The Green New Deal sets out to achieve net-zero greenhouse gas emissions by mid-century, in part by overhauling the economy and Americans' energy consumption. Citing a United Nations report, it advocates for reducing global greenhouse gas emissions by 40 to 60 percent from 2010 levels by 2030, wants to achieve net-zero global emissions by 2050 and says the U.S. must help keep global temperatures "below 1.5 degrees Celsius above preindustrialized levels."

By investing in renewable energies and farming, exponentially increasing the use of high-speed railways and "upgrading all existing buildings in the United States," while at the same time moving away from fossil fuels, the resolution and its proponents argue it is plausible. It sets a goal to meet 100 percent of the U.S. power demand through "clean, renewable and zero-emission energy sources" within 10 years.

It also calls for an economic stimulus package to "create millions of good, high-wage jobs" and to remove pollution from the manufacturing industry "as much as is technologically feasible."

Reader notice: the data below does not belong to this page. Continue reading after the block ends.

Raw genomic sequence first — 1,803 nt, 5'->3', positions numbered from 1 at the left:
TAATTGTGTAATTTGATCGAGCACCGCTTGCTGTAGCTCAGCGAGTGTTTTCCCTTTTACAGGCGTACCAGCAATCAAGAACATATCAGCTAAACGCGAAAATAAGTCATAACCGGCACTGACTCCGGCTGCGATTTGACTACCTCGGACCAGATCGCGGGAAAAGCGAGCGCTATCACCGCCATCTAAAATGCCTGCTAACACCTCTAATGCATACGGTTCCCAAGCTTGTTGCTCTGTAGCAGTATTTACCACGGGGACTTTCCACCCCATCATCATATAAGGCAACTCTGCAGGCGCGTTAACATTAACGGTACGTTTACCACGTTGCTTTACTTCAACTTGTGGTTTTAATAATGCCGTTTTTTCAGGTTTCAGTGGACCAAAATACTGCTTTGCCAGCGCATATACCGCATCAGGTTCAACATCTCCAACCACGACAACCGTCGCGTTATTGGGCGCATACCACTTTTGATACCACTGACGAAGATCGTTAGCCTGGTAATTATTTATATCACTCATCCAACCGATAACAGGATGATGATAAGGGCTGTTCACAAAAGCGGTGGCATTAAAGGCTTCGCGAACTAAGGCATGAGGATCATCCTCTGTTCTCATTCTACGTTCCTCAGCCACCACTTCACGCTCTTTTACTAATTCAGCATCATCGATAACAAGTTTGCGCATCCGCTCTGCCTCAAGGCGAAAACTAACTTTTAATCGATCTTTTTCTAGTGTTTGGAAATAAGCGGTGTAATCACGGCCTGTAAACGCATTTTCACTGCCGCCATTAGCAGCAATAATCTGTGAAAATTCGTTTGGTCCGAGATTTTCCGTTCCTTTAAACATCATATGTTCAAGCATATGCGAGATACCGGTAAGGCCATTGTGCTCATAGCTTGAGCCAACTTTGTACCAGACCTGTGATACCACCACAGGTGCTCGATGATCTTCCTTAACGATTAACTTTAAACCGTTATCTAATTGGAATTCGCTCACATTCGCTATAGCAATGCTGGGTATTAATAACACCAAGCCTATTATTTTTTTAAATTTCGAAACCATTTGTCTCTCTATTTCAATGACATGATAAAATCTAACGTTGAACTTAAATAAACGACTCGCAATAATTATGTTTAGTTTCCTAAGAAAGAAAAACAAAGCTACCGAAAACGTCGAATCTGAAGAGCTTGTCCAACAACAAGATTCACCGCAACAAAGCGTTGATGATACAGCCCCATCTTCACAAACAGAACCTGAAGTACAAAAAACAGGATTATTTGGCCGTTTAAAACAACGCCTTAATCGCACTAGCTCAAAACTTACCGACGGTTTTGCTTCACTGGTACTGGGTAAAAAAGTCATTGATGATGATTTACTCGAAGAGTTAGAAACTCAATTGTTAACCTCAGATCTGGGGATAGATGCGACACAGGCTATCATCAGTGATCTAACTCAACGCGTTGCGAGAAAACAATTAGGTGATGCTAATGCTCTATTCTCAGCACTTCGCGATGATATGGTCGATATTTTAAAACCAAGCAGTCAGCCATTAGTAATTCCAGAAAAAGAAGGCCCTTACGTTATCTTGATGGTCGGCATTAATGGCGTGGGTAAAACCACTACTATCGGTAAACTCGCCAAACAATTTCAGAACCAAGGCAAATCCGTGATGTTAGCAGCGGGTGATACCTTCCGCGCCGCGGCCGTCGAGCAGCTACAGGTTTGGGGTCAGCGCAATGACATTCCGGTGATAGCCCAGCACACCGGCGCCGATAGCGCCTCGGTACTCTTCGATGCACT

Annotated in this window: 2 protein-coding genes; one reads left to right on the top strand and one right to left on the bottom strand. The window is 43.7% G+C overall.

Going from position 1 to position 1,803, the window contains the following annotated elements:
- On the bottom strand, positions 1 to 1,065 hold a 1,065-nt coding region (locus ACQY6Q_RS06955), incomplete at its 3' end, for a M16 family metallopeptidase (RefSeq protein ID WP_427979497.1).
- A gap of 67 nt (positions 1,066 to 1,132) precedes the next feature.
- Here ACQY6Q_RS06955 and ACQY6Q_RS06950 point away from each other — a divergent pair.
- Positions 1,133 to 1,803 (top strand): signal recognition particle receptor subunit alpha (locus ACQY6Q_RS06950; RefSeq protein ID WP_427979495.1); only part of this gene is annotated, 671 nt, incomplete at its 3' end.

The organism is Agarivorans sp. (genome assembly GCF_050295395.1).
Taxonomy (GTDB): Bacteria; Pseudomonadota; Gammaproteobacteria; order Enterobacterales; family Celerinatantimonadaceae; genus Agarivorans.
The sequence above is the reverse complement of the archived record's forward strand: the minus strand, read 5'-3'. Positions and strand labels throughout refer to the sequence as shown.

In draft documents that were later walked back by Ocasio-Cortez's office and were not filed as official resolution text, the Green New Deal called for the U.S. to have net-zero greenhouse gas emissions by 2030.

Although admittedly not an exact blueprint solution, Ocasio-Cortez says her proposal is a good start to tackling the issue of climate change.

"What we should be debating are the technologies and actual policies that we're enacting. The ones that we should be entertaining are in the resolution itself," Ocasio-Cortez told Newsweek. "I think that passing the resolution would be an enormous step. At the same time, I think we've accomplished 90 percent of the resolution's goals, which is a plan."

Alexandria Ocasio-Cortez, Green New Deal
Rep. Alexandria Ocasio-Cortez (D-NY) speaks as Sen. Ed Markey (D-MA) (R) and other Congressional Democrats listen during a news conference in front of the U.S. Capitol February 7 in Washington, DC. Photo by Alex Wong/Getty Images

Gaetz hit at her proposal at his unveiling, saying it would add too many government regulations and stifle the free market.

"Unilaterally disarming the American economy through crushing regulations will empower Washington but few others," he said.

The Green Real Deal

Touted as the "conservative re-imagining of the Green New Deal," Gaetz said his proposal seeks to drive down greenhouse gas emissions via four main avenues: fewer government regulations (specifically removing regulations barring federal lands from being used for "renewable energy research"), modernizing the electric grid, investing in cleaner technologies like nuclear energy, hydropower and carbon capture, and better protecting the intellectual property of American clean energy innovators.